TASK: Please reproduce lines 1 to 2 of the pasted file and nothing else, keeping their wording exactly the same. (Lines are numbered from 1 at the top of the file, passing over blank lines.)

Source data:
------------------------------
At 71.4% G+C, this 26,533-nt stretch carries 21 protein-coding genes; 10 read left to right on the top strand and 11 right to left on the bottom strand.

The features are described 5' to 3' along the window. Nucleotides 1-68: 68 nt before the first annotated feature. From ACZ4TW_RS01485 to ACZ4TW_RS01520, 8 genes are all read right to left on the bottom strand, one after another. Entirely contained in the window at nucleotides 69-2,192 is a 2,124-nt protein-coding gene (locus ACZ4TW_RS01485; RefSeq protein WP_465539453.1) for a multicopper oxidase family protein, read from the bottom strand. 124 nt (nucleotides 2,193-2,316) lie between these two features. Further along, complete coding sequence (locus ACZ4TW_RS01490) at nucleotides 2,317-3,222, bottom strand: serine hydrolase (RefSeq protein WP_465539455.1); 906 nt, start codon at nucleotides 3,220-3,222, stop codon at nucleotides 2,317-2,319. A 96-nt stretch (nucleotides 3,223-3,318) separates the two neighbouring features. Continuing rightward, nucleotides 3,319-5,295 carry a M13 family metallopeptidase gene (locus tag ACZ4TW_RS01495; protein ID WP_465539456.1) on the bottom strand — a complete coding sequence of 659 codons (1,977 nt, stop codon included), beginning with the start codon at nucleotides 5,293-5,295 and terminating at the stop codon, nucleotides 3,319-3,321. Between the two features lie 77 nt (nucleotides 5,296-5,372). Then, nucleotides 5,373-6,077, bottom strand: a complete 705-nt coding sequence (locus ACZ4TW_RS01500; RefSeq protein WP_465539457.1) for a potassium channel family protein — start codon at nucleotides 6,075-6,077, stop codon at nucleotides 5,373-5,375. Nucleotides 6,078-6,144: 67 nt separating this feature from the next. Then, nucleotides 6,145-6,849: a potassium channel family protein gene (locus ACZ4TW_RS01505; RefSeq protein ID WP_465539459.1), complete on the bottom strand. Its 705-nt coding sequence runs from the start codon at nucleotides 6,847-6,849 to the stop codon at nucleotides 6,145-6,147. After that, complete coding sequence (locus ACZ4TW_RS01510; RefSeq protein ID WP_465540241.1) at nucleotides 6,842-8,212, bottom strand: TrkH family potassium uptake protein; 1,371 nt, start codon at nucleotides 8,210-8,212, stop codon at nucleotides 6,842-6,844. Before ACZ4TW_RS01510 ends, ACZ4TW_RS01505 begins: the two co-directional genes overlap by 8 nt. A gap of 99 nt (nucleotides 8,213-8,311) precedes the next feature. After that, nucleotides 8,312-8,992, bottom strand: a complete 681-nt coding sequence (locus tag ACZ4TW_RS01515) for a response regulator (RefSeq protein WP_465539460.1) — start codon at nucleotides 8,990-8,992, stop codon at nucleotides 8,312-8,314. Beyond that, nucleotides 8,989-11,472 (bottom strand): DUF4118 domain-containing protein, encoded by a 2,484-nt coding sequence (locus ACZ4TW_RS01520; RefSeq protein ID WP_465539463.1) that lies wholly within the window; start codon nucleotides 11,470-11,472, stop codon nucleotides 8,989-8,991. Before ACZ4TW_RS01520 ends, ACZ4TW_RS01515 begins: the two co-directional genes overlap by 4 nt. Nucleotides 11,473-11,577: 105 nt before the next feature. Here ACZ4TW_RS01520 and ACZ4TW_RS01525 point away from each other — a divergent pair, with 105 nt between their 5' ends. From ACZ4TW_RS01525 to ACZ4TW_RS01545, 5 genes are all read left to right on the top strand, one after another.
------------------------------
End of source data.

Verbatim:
At 71.4% G+C, this 26,533-nt stretch carries 21 protein-coding genes; 10 read left to right on the top strand and 11 right to left on the bottom strand.

The features are described 5' to 3' along the window. Nucleotides 1-68: 68 nt before the first annotated feature. From ACZ4TW_RS01485 to ACZ4TW_RS01520, 8 genes are all read right to left on the bottom strand, one after another. Entirely contained in the window at nucleotides 69-2,192 is a 2,124-nt protein-coding gene (locus ACZ4TW_RS01485; RefSeq protein WP_465539453.1) for a multicopper oxidase family protein, read from the bottom strand. 124 nt (nucleotides 2,193-2,316) lie between these two features. Further along, complete coding sequence (locus ACZ4TW_RS01490) at nucleotides 2,317-3,222, bottom strand: serine hydrolase (RefSeq protein WP_465539455.1); 906 nt, start codon at nucleotides 3,220-3,222, stop codon at nucleotides 2,317-2,319. A 96-nt stretch (nucleotides 3,223-3,318) separates the two neighbouring features. Continuing rightward, nucleotides 3,319-5,295 carry a M13 family metallopeptidase gene (locus tag ACZ4TW_RS01495; protein ID WP_465539456.1) on the bottom strand — a complete coding sequence of 659 codons (1,977 nt, stop codon included), beginning with the start codon at nucleotides 5,293-5,295 and terminating at the stop codon, nucleotides 3,319-3,321. Between the two features lie 77 nt (nucleotides 5,296-5,372). Then, nucleotides 5,373-6,077, bottom strand: a complete 705-nt coding sequence (locus ACZ4TW_RS01500; RefSeq protein WP_465539457.1) for a potassium channel family protein — start codon at nucleotides 6,075-6,077, stop codon at nucleotides 5,373-5,375. Nucleotides 6,078-6,144: 67 nt separating this feature from the next. Then, nucleotides 6,145-6,849: a potassium channel family protein gene (locus ACZ4TW_RS01505; RefSeq protein ID WP_465539459.1), complete on the bottom strand. Its 705-nt coding sequence runs from the start codon at nucleotides 6,847-6,849 to the stop codon at nucleotides 6,145-6,147. After that, complete coding sequence (locus ACZ4TW_RS01510; RefSeq protein ID WP_465540241.1) at nucleotides 6,842-8,212, bottom strand: TrkH family potassium uptake protein; 1,371 nt, start codon at nucleotides 8,210-8,212, stop codon at nucleotides 6,842-6,844. Before ACZ4TW_RS01510 ends, ACZ4TW_RS01505 begins: the two co-directional genes overlap by 8 nt. A gap of 99 nt (nucleotides 8,213-8,311) precedes the next feature. After that, nucleotides 8,312-8,992, bottom strand: a complete 681-nt coding sequence (locus tag ACZ4TW_RS01515) for a response regulator (RefSeq protein WP_465539460.1) — start codon at nucleotides 8,990-8,992, stop codon at nucleotides 8,312-8,314. Beyond that, nucleotides 8,989-11,472 (bottom strand): DUF4118 domain-containing protein, encoded by a 2,484-nt coding sequence (locus ACZ4TW_RS01520; RefSeq protein ID WP_465539463.1) that lies wholly within the window; start codon nucleotides 11,470-11,472, stop codon nucleotides 8,989-8,991. Before ACZ4TW_RS01520 ends, ACZ4TW_RS01515 begins: the two co-directional genes overlap by 4 nt. Nucleotides 11,473-11,577: 105 nt before the next feature. Here ACZ4TW_RS01520 and ACZ4TW_RS01525 point away from each other — a divergent pair, with 105 nt between their 5' ends. From ACZ4TW_RS01525 to ACZ4TW_RS01545, 5 genes are all read left to right on the top strand, one after another.